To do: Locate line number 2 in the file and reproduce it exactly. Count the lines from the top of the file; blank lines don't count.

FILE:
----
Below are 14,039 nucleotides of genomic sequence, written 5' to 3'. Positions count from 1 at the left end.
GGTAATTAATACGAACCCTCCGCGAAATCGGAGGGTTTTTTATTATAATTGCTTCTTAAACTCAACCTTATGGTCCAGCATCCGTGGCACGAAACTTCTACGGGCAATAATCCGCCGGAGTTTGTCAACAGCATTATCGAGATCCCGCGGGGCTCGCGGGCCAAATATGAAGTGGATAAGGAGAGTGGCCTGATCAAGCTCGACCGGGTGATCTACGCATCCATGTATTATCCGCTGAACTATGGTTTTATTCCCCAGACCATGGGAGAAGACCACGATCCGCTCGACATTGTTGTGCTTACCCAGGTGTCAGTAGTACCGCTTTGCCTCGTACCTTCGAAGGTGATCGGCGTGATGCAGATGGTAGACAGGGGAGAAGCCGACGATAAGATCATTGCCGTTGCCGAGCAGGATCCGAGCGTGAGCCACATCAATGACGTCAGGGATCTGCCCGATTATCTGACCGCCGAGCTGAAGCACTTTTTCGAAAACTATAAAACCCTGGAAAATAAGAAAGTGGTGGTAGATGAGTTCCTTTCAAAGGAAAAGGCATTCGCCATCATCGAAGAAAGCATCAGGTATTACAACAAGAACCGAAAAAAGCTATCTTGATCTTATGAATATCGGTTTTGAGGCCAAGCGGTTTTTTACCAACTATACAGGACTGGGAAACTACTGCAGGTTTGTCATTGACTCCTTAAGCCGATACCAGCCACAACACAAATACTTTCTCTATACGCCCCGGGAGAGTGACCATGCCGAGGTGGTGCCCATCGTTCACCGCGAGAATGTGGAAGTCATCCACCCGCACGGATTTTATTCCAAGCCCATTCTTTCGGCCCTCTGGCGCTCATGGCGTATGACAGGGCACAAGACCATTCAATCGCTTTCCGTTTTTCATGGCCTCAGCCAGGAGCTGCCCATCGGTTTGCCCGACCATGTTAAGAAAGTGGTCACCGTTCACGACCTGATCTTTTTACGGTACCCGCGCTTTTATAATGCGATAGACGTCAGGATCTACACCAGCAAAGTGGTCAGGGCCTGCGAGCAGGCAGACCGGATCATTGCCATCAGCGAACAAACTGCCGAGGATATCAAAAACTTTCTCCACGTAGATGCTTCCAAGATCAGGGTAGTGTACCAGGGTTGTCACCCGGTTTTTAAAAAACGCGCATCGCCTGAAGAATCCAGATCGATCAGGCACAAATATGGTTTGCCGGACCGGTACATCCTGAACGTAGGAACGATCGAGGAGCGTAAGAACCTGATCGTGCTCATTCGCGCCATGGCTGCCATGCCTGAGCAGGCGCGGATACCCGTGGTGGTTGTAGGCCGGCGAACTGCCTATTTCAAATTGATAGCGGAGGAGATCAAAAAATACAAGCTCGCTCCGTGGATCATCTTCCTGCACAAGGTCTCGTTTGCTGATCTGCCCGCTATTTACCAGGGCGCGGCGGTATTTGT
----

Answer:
GGTAATTAATACGAACCCTCCGCGAAATCGGAGGGTTTTTTATTATAATTGCTTCTTAAACTCAACCTTATGGTCCAGCATCCGTGGCACGAAACTTCTACGGGCAATAATCCGCCGGAGTTTGTCAACAGCATTATCGAGATCCCGCGGGGCTCGCGGGCCAAATATGAAGTGGATAAGGAGAGTGGCCTGATCAAGCTCGACCGGGTGATCTACGCATCCATGTATTATCCGCTGAACTATGGTTTTATTCCCCAGACCATGGGAGAAGACCACGATCCGCTCGACATTGTTGTGCTTACCCAGGTGTCAGTAGTACCGCTTTGCCTCGTACCTTCGAAGGTGATCGGCGTGATGCAGATGGTAGACAGGGGAGAAGCCGACGATAAGATCATTGCCGTTGCCGAGCAGGATCCGAGCGTGAGCCACATCAATGACGTCAGGGATCTGCCCGATTATCTGACCGCCGAGCTGAAGCACTTTTTCGAAAACTATAAAACCCTGGAAAATAAGAAAGTGGTGGTAGATGAGTTCCTTTCAAAGGAAAAGGCATTCGCCATCATCGAAGAAAGCATCAGGTATTACAACAAGAACCGAAAAAAGCTATCTTGATCTTATGAATATCGGTTTTGAGGCCAAGCGGTTTTTTACCAACTATACAGGACTGGGAAACTACTGCAGGTTTGTCATTGACTCCTTAAGCCGATACCAGCCACAACACAAATACTTTCTCTATACGCCCCGGGAGAGTGACCATGCCGAGGTGGTGCCCATCGTTCACCGCGAGAATGTGGAAGTCATCCACCCGCACGGATTTTATTCCAAGCCCATTCTTTCGGCCCTCTGGCGCTCATGGCGTATGACAGGGCACAAGACCATTCAATCGCTTTCCGTTTTTCATGGCCTCAGCCAGGAGCTGCCCATCGGTTTGCCCGACCATGTTAAGAAAGTGGTCACCGTTCACGACCTGATCTTTTTACGGTACCCGCGCTTTTATAATGCGATAGACGTCAGGATCTACACCAGCAAAGTGGTCAGGGCCTGCGAGCAGGCAGACCGGATCATTGCCATCAGCGAACAAACTGCCGAGGATATCAAAAACTTTCTCCACGTAGATGCTTCCAAGATCAGGGTAGTGTACCAGGGTTGTCACCCGGTTTTTAAAAAACGCGCATCGCCTGAAGAATCCAGATCGATCAGGCACAAATATGGTTTGCCGGACCGGTACATCCTGAACGTAGGAACGATCGAGGAGCGTAAGAACCTGATCGTGCTCATTCGCGCCATGGCTGCCATGCCTGAGCAGGCGCGGATACCCGTGGTGGTTGTAGGCCGGCGAACTGCCTATTTCAAATTGATAGCGGAGGAGATCAAAAAATACAAGCTCGCTCCGTGGATCATCTTCCTGCACAAGGTCTCGTTTGCTGATCTGCCCGCTATTTACCAGGGCGCGGCGGTATTTGT